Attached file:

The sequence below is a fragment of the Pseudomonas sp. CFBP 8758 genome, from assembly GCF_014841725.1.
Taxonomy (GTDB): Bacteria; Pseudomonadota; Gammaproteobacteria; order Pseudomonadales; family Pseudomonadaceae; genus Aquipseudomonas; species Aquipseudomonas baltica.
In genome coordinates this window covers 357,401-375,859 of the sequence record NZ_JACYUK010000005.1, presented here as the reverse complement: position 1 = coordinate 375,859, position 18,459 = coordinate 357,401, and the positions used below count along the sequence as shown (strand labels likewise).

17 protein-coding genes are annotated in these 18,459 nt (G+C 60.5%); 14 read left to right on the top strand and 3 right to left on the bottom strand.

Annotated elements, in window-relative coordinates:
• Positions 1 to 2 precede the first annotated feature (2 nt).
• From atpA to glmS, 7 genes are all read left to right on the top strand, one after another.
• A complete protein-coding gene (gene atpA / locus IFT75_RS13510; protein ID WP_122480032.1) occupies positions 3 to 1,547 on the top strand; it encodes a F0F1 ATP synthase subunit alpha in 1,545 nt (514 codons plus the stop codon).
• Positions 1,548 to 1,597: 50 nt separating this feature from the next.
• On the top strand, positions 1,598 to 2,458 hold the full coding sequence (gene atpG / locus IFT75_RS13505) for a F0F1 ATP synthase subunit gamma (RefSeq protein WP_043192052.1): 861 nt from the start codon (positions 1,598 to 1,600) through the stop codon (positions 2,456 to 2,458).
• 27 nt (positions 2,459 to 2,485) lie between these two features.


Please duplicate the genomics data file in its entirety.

The sequence below is a fragment of the Pseudomonas sp. CFBP 8758 genome, from assembly GCF_014841725.1.
Taxonomy (GTDB): Bacteria; Pseudomonadota; Gammaproteobacteria; order Pseudomonadales; family Pseudomonadaceae; genus Aquipseudomonas; species Aquipseudomonas baltica.
In genome coordinates this window covers 357,401-375,859 of the sequence record NZ_JACYUK010000005.1, presented here as the reverse complement: position 1 = coordinate 375,859, position 18,459 = coordinate 357,401, and the positions used below count along the sequence as shown (strand labels likewise).

17 protein-coding genes are annotated in these 18,459 nt (G+C 60.5%); 14 read left to right on the top strand and 3 right to left on the bottom strand.

Annotated elements, in window-relative coordinates:
• Positions 1 to 2 precede the first annotated feature (2 nt).
• From atpA to glmS, 7 genes are all read left to right on the top strand, one after another.
• A complete protein-coding gene (gene atpA / locus IFT75_RS13510; protein ID WP_122480032.1) occupies positions 3 to 1,547 on the top strand; it encodes a F0F1 ATP synthase subunit alpha in 1,545 nt (514 codons plus the stop codon).
• Positions 1,548 to 1,597: 50 nt separating this feature from the next.
• On the top strand, positions 1,598 to 2,458 hold the full coding sequence (gene atpG / locus IFT75_RS13505) for a F0F1 ATP synthase subunit gamma (RefSeq protein WP_043192052.1): 861 nt from the start codon (positions 1,598 to 1,600) through the stop codon (positions 2,456 to 2,458).
• 27 nt (positions 2,459 to 2,485) lie between these two features.